5 Things to Know About Gymnastics Team Before Tomorrow’s Competition
The UMD gymnastics team enters the Athens Regional ranked No. 28 in the country, its highest pre-regionals ranking since 2013.
As if dazzling flips, twists and turns weren’t enough, the Terps gymnastics team added another level of bling to behold this season: the “stick shell.”
It’s a new bedazzled turtle shell worn like a backpack by an athlete who nails her routine—until the next gymnast sticks her landing and puts it on. Other schools award a crown or even a literal stick, but sophomore Collea Burgess came up with the uniquely Terp-themed totem.
The squad will be bringing it tomorrow to the Athens Regional at the University of Georgia, one of four regional sites leading to the National Collegiate Women’s Gymnastics Championships.
The Terps, who earned a first-round bye in the competition’s new format, will face top-seeded Oklahoma, No. 16 California and the winner of today’s play-in (either North Carolina State or New Hampshire). The top two from that session, as well as the top two from the region’s other session featuring No. 8 Georgia, No. 9 Kentucky, Missouri and Iowa State, will advance to Saturday’s regional final.
As Maryland hits the mat aiming for perfects 10s, here are five things to know about the squad:
1. By the Numbers
The Terps enter the postseason ranked No. 28 in the country, their highest pre-regional mark since 2013, when they were ranked No. 24. This is the ninth time the team has qualified for regionals under 10th-year Head Coach Brett Nelligan and the third since joining the Big Ten. “This is certainly one of the most talented teams we’ve ever had,” Nelligan said. “But what’s more important than that is their toughness. That’s what’s led us to be successful enough to get this first-round bye.”
2. A Balanced Team
The Terps will end tomorrow’s competition on the balance beam, which some teams dislike, because it can be nerve-wracking to have your fate rest on a 4-inch-wide apparatus. But Maryland gets “kind of a rush out of ending on beam,” Nelligan said. “They take it as a challenge.” In its best meet this season, Senior Sunday against Penn, Southern Connecticut and Brown, UMD scored 196.525 overall and earned a 49.200 on beam, the team’s best mark in the event in 15 years.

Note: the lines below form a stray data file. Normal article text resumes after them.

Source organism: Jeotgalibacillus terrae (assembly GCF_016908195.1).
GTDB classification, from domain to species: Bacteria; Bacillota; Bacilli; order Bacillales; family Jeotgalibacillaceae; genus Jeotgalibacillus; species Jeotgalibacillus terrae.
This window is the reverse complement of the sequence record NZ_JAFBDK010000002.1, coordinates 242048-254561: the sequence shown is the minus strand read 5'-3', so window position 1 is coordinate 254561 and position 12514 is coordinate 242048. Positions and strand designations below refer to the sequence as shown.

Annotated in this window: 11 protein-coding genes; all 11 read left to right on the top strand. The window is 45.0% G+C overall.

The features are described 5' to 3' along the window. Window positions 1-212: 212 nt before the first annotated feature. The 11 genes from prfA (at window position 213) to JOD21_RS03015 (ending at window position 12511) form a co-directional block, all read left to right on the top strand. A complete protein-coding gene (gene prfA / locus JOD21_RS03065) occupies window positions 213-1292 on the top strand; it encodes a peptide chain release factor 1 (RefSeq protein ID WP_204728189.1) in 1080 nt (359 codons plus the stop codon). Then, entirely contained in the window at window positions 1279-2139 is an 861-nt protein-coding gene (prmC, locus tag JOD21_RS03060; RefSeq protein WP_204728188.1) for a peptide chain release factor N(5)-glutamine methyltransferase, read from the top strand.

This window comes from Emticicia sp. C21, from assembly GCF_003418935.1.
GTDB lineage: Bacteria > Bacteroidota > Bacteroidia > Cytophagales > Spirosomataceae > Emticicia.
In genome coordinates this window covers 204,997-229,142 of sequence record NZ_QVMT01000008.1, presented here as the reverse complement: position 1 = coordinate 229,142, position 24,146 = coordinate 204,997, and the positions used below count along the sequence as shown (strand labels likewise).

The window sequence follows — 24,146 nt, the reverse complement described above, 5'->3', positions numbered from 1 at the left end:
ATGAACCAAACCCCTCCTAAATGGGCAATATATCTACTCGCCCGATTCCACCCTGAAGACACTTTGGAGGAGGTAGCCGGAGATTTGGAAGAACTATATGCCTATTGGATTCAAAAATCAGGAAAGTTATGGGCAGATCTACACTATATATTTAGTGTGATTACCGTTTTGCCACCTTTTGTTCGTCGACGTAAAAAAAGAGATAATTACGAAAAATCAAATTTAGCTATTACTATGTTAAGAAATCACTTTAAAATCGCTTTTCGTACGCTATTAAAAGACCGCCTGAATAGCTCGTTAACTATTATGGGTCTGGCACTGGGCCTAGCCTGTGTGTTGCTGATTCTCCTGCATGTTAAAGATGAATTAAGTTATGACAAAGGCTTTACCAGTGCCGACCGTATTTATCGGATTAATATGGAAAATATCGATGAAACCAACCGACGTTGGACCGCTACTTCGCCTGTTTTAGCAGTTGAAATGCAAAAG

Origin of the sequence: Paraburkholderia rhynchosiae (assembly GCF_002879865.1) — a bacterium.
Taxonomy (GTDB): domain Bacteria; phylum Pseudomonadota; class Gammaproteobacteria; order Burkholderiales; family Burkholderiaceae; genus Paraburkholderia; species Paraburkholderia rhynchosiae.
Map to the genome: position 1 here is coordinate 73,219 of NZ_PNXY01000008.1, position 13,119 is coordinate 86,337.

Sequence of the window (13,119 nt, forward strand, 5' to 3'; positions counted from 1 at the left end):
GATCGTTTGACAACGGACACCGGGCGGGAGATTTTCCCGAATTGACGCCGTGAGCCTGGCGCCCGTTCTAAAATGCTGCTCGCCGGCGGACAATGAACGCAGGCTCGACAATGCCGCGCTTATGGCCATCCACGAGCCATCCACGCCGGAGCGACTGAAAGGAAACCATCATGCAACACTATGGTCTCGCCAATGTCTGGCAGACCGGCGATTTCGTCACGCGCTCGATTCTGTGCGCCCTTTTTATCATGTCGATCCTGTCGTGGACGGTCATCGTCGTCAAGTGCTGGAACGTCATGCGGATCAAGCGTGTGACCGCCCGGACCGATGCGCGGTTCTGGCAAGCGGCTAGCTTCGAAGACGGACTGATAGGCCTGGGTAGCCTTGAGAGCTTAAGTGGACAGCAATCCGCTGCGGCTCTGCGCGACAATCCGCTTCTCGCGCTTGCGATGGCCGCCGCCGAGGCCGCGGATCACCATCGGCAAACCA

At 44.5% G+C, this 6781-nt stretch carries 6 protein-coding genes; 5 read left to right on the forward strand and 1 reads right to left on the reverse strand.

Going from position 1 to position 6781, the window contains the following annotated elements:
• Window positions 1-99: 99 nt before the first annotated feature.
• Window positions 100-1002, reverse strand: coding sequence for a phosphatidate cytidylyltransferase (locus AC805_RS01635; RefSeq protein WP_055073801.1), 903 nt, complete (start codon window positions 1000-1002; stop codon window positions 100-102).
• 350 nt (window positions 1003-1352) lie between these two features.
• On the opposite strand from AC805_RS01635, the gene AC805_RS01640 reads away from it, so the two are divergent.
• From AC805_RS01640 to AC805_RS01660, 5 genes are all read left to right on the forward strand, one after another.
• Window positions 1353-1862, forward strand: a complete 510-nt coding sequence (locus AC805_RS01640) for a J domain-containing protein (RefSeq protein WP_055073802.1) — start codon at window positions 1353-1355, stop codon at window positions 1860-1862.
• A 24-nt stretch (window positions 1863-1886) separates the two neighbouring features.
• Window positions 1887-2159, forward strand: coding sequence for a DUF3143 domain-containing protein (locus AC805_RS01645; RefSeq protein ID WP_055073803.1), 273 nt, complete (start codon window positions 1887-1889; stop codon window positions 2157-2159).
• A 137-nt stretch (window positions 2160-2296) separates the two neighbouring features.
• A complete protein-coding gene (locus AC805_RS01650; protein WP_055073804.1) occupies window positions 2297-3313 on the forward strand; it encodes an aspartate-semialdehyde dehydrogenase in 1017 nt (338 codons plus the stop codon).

3. An All-Around Star
Performances by sophomore Audrey Barber have been highlights for the Terps all season, including her first-place all-around finish in UMD’s session at the Big Ten Championships. She’s tied for Maryland’s all-time record on the uneven bars with a 9.925 score set last March. “She’s such a fierce competitor,” Nelligan said. “The bigger the moment, the bigger the meet, the more she wants to perform at her best.”
4. All in the Family
Before Nelligan began coaching the Terps in the 2010 season, his father, Bob “Duke” Nelligan, was at the helm for 31 years. The elder Nelligan notched 19 winning seasons and 493 victories before his son, an assistant with UMD since 2003, took over. “My goal would be to build upon the foundation that he established and take us even further to another level,” Brett Nelligan said.
5. Winners Beyond the Mat
The gymnastics team took home gold in their studies, with eight athletes earning Academic All-Big Ten Honors this year, the most of any winter sport at UMD. Student-athletes must be letter-winners in at least their second academic year and carry a cumulative GPA of 3.0 or higher to be recognized. “They have a priority list in their locker room that goes 1. School, 2. Gym, 3. Everything else,” Nelligan said.
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